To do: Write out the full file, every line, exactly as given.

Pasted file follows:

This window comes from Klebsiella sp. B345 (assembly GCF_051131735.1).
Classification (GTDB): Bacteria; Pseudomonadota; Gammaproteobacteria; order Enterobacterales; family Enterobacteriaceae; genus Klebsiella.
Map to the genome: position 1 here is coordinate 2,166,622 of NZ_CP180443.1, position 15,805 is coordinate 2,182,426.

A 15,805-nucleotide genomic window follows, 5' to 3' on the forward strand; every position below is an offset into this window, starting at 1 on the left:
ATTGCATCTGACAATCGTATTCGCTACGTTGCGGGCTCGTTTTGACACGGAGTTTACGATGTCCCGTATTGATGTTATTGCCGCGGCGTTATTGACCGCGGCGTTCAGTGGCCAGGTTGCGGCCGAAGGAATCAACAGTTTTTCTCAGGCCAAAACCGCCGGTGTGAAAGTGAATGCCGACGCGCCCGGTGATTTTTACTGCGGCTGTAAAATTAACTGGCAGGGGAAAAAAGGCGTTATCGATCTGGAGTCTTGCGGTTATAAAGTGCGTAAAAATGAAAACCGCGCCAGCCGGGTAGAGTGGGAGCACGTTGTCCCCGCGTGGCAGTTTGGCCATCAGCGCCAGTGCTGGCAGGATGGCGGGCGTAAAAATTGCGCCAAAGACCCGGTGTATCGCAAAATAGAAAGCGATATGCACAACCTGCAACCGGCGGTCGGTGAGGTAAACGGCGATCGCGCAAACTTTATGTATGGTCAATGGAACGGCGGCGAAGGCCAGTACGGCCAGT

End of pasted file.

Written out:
This window comes from Klebsiella sp. B345 (assembly GCF_051131735.1).
Classification (GTDB): Bacteria; Pseudomonadota; Gammaproteobacteria; order Enterobacterales; family Enterobacteriaceae; genus Klebsiella.
Map to the genome: position 1 here is coordinate 2,166,622 of NZ_CP180443.1, position 15,805 is coordinate 2,182,426.

A 15,805-nucleotide genomic window follows, 5' to 3' on the forward strand; every position below is an offset into this window, starting at 1 on the left:
ATTGCATCTGACAATCGTATTCGCTACGTTGCGGGCTCGTTTTGACACGGAGTTTACGATGTCCCGTATTGATGTTATTGCCGCGGCGTTATTGACCGCGGCGTTCAGTGGCCAGGTTGCGGCCGAAGGAATCAACAGTTTTTCTCAGGCCAAAACCGCCGGTGTGAAAGTGAATGCCGACGCGCCCGGTGATTTTTACTGCGGCTGTAAAATTAACTGGCAGGGGAAAAAAGGCGTTATCGATCTGGAGTCTTGCGGTTATAAAGTGCGTAAAAATGAAAACCGCGCCAGCCGGGTAGAGTGGGAGCACGTTGTCCCCGCGTGGCAGTTTGGCCATCAGCGCCAGTGCTGGCAGGATGGCGGGCGTAAAAATTGCGCCAAAGACCCGGTGTATCGCAAAATAGAAAGCGATATGCACAACCTGCAACCGGCGGTCGGTGAGGTAAACGGCGATCGCGCAAACTTTATGTATGGTCAATGGAACGGCGGCGAAGGCCAGTACGGCCAGT